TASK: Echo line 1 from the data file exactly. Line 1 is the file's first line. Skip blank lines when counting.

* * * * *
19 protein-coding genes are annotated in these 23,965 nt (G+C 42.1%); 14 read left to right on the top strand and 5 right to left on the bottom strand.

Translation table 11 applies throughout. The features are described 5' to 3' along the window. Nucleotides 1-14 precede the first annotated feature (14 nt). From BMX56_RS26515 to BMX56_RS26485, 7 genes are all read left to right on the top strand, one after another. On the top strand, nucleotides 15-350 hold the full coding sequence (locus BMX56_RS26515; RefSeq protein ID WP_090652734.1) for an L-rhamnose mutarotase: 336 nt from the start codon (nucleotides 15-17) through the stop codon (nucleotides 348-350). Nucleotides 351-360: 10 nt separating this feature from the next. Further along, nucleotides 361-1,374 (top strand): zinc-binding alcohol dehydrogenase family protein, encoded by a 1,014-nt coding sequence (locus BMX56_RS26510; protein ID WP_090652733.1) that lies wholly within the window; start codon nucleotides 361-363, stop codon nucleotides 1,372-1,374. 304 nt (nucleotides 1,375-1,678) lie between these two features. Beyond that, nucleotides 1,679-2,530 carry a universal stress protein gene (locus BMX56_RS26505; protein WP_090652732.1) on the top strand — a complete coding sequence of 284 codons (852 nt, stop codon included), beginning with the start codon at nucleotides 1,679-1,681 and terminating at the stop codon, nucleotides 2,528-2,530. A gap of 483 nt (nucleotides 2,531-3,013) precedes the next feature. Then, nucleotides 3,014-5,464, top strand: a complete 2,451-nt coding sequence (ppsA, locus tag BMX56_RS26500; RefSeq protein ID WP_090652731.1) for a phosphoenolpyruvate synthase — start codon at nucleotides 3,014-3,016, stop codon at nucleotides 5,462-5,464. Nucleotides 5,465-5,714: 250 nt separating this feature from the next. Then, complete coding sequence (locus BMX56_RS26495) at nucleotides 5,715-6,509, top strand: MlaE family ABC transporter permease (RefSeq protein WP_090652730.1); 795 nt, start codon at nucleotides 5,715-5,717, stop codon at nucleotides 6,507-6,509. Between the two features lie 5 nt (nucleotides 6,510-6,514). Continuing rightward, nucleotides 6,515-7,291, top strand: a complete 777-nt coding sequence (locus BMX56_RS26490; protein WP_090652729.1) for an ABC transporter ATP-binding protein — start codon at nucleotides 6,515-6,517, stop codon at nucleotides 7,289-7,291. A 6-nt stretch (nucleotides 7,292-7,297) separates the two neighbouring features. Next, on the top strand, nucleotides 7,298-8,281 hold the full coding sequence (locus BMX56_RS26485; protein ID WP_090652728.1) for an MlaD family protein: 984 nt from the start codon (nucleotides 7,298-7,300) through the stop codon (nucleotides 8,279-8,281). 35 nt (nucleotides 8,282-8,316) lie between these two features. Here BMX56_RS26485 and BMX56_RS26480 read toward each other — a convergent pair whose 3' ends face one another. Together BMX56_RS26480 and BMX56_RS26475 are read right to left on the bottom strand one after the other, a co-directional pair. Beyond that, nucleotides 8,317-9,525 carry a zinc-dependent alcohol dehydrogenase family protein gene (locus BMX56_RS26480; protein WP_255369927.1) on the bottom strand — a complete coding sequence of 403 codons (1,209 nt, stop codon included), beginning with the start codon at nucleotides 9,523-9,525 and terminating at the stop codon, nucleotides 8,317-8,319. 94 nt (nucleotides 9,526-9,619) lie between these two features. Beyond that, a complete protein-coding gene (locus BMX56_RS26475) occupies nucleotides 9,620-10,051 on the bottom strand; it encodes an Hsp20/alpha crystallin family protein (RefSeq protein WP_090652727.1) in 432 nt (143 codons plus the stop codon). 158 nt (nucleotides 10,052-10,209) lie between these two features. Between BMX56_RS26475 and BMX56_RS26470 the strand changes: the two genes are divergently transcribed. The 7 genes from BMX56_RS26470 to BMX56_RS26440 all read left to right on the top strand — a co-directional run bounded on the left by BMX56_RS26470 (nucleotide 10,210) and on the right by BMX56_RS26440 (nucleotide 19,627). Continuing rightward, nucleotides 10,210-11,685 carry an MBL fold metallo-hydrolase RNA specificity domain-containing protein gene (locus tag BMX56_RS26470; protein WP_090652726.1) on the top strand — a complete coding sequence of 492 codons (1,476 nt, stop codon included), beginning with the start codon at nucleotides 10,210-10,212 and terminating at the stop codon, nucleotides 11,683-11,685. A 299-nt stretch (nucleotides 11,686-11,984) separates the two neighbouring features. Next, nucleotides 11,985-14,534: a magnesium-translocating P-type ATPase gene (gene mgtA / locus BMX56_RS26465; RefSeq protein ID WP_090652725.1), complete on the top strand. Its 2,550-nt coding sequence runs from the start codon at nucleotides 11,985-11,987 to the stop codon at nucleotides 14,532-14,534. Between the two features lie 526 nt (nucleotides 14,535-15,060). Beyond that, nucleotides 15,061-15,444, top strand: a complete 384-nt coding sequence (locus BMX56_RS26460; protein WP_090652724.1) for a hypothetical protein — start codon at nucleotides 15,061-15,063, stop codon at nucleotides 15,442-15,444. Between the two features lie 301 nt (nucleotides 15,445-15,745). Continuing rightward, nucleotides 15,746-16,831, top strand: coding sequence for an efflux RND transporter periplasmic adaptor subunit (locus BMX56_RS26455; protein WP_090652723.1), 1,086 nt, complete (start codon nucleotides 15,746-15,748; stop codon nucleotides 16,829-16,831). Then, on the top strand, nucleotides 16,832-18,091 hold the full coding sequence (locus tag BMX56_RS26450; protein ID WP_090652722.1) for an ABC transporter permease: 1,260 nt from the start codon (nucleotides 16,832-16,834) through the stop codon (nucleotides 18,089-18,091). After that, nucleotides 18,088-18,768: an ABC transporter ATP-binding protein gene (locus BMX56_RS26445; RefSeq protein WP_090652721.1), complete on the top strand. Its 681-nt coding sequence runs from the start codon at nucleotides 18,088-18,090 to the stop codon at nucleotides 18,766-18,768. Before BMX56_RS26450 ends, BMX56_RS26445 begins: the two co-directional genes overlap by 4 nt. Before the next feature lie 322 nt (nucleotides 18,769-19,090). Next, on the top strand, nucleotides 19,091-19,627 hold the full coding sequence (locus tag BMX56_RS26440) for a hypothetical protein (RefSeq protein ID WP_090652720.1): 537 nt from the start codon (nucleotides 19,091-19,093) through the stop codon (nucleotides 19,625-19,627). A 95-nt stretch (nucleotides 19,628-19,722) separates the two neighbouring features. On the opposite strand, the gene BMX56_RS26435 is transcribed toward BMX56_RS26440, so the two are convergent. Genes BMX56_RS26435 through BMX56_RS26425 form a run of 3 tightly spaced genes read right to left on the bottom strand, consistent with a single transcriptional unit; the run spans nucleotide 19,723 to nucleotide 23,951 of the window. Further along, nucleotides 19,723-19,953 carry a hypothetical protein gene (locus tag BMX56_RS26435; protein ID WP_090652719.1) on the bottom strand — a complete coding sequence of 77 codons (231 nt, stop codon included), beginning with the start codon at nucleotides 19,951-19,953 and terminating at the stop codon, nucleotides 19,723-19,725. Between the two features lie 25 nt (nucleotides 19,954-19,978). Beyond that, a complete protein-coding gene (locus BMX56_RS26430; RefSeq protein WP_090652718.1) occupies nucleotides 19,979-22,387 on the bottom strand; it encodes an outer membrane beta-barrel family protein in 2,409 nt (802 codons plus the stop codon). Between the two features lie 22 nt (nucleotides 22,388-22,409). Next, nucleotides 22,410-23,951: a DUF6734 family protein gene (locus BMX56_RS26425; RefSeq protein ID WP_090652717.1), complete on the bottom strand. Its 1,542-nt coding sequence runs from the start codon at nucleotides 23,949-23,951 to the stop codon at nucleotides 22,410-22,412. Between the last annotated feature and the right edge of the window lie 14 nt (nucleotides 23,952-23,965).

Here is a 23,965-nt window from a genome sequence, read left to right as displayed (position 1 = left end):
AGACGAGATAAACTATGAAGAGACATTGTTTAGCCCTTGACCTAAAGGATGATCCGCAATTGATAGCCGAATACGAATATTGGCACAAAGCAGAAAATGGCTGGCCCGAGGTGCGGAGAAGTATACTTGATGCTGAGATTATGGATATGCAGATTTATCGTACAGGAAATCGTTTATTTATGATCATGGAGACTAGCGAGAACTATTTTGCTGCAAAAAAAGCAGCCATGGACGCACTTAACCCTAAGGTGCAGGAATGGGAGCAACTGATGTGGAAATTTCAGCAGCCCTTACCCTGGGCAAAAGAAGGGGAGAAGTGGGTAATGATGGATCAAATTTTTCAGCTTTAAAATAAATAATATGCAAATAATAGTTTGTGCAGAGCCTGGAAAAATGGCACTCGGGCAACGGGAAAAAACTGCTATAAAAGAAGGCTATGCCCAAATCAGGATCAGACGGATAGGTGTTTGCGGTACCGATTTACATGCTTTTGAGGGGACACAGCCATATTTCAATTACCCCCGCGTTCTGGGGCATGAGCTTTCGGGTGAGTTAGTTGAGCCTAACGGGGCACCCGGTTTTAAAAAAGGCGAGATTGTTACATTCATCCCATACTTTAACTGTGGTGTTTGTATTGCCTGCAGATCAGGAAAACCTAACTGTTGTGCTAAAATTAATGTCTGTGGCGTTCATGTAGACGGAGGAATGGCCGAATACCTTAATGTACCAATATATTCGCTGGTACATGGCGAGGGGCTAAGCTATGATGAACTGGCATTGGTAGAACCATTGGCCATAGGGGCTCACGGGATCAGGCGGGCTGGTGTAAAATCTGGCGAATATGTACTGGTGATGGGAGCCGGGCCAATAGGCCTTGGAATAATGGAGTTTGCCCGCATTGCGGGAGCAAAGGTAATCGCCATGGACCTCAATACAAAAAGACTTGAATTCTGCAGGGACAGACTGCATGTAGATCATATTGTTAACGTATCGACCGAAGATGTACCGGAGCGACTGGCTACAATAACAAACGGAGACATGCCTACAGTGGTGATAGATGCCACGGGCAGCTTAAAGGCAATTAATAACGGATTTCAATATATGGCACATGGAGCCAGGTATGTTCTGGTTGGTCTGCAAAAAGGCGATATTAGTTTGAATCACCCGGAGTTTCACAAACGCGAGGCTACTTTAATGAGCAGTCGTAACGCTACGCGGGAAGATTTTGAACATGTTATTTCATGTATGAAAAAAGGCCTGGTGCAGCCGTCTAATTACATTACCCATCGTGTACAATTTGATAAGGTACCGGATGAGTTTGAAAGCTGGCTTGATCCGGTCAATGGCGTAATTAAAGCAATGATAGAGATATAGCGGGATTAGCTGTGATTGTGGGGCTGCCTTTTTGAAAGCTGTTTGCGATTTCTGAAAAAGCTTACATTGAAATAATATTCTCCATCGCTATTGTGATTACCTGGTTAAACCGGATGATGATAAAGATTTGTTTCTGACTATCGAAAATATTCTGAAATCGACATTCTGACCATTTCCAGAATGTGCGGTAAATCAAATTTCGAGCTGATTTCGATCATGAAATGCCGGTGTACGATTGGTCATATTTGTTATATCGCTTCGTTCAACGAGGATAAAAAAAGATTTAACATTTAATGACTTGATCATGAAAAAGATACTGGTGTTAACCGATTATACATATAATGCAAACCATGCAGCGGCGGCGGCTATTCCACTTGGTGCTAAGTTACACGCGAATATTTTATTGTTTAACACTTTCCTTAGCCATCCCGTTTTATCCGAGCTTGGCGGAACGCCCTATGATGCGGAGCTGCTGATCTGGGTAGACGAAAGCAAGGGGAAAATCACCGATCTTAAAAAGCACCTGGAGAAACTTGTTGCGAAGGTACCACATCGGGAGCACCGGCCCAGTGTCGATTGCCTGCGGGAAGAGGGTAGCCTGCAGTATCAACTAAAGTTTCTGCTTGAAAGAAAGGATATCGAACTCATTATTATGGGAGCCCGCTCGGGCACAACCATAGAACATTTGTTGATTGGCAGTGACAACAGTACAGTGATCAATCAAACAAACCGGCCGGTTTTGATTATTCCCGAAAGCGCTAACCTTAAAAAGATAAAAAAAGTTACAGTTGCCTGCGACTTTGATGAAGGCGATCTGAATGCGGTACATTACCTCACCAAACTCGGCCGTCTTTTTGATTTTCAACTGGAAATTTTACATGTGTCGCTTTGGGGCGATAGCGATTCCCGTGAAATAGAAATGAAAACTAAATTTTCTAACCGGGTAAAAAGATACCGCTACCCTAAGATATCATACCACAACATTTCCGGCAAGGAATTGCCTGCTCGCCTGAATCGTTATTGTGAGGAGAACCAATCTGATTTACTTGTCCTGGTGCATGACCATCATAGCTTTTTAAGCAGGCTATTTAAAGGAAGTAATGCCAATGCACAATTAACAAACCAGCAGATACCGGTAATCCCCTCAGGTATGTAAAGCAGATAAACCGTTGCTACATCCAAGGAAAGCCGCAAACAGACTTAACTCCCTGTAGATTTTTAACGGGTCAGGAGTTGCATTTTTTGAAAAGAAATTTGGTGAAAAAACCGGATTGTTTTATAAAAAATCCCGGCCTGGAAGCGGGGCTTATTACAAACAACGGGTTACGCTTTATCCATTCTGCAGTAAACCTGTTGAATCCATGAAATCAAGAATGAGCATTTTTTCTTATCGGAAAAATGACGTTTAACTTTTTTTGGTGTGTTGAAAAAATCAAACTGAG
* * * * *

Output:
19 protein-coding genes are annotated in these 23,965 nt (G+C 42.1%); 14 read left to right on the top strand and 5 right to left on the bottom strand.